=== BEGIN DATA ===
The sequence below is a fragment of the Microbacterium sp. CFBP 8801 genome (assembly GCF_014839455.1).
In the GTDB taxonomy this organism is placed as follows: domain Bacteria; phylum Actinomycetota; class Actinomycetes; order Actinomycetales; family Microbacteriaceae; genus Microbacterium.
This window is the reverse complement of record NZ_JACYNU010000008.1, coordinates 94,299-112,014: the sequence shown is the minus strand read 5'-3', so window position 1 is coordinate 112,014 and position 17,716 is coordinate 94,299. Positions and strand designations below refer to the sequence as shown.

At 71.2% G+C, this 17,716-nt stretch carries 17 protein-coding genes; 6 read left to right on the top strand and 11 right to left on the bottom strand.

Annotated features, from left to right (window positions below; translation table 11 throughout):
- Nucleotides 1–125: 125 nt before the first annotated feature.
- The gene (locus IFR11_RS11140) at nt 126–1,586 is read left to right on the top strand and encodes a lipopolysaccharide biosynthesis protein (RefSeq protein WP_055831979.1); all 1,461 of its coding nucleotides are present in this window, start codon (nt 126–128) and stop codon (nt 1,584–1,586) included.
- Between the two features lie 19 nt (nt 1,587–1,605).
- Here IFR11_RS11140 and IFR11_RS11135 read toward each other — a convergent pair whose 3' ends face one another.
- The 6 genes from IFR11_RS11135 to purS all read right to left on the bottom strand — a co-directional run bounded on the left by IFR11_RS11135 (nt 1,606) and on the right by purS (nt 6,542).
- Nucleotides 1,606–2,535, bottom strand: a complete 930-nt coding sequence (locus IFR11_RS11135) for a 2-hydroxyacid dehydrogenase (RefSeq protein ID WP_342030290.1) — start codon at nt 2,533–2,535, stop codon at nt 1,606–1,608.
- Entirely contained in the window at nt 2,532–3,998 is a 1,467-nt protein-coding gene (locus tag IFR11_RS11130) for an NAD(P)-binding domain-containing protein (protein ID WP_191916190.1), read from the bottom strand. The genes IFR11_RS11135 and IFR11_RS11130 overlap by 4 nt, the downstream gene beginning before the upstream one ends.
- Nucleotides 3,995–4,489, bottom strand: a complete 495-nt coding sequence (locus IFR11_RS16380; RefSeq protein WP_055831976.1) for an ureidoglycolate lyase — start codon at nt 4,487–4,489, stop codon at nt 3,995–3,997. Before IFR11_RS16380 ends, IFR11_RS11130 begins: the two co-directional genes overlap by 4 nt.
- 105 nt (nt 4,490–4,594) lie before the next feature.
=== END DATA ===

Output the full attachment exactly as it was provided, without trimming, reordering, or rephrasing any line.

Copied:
The sequence below is a fragment of the Microbacterium sp. CFBP 8801 genome (assembly GCF_014839455.1).
In the GTDB taxonomy this organism is placed as follows: domain Bacteria; phylum Actinomycetota; class Actinomycetes; order Actinomycetales; family Microbacteriaceae; genus Microbacterium.
This window is the reverse complement of record NZ_JACYNU010000008.1, coordinates 94,299-112,014: the sequence shown is the minus strand read 5'-3', so window position 1 is coordinate 112,014 and position 17,716 is coordinate 94,299. Positions and strand designations below refer to the sequence as shown.

At 71.2% G+C, this 17,716-nt stretch carries 17 protein-coding genes; 6 read left to right on the top strand and 11 right to left on the bottom strand.

Annotated features, from left to right (window positions below; translation table 11 throughout):
- Nucleotides 1–125: 125 nt before the first annotated feature.
- The gene (locus IFR11_RS11140) at nt 126–1,586 is read left to right on the top strand and encodes a lipopolysaccharide biosynthesis protein (RefSeq protein WP_055831979.1); all 1,461 of its coding nucleotides are present in this window, start codon (nt 126–128) and stop codon (nt 1,584–1,586) included.
- Between the two features lie 19 nt (nt 1,587–1,605).
- Here IFR11_RS11140 and IFR11_RS11135 read toward each other — a convergent pair whose 3' ends face one another.
- The 6 genes from IFR11_RS11135 to purS all read right to left on the bottom strand — a co-directional run bounded on the left by IFR11_RS11135 (nt 1,606) and on the right by purS (nt 6,542).
- Nucleotides 1,606–2,535, bottom strand: a complete 930-nt coding sequence (locus IFR11_RS11135) for a 2-hydroxyacid dehydrogenase (RefSeq protein ID WP_342030290.1) — start codon at nt 2,533–2,535, stop codon at nt 1,606–1,608.
- Entirely contained in the window at nt 2,532–3,998 is a 1,467-nt protein-coding gene (locus tag IFR11_RS11130) for an NAD(P)-binding domain-containing protein (protein ID WP_191916190.1), read from the bottom strand. The genes IFR11_RS11135 and IFR11_RS11130 overlap by 4 nt, the downstream gene beginning before the upstream one ends.
- Nucleotides 3,995–4,489, bottom strand: a complete 495-nt coding sequence (locus IFR11_RS16380; RefSeq protein WP_055831976.1) for an ureidoglycolate lyase — start codon at nt 4,487–4,489, stop codon at nt 3,995–3,997. Before IFR11_RS16380 ends, IFR11_RS11130 begins: the two co-directional genes overlap by 4 nt.
- 105 nt (nt 4,490–4,594) lie before the next feature.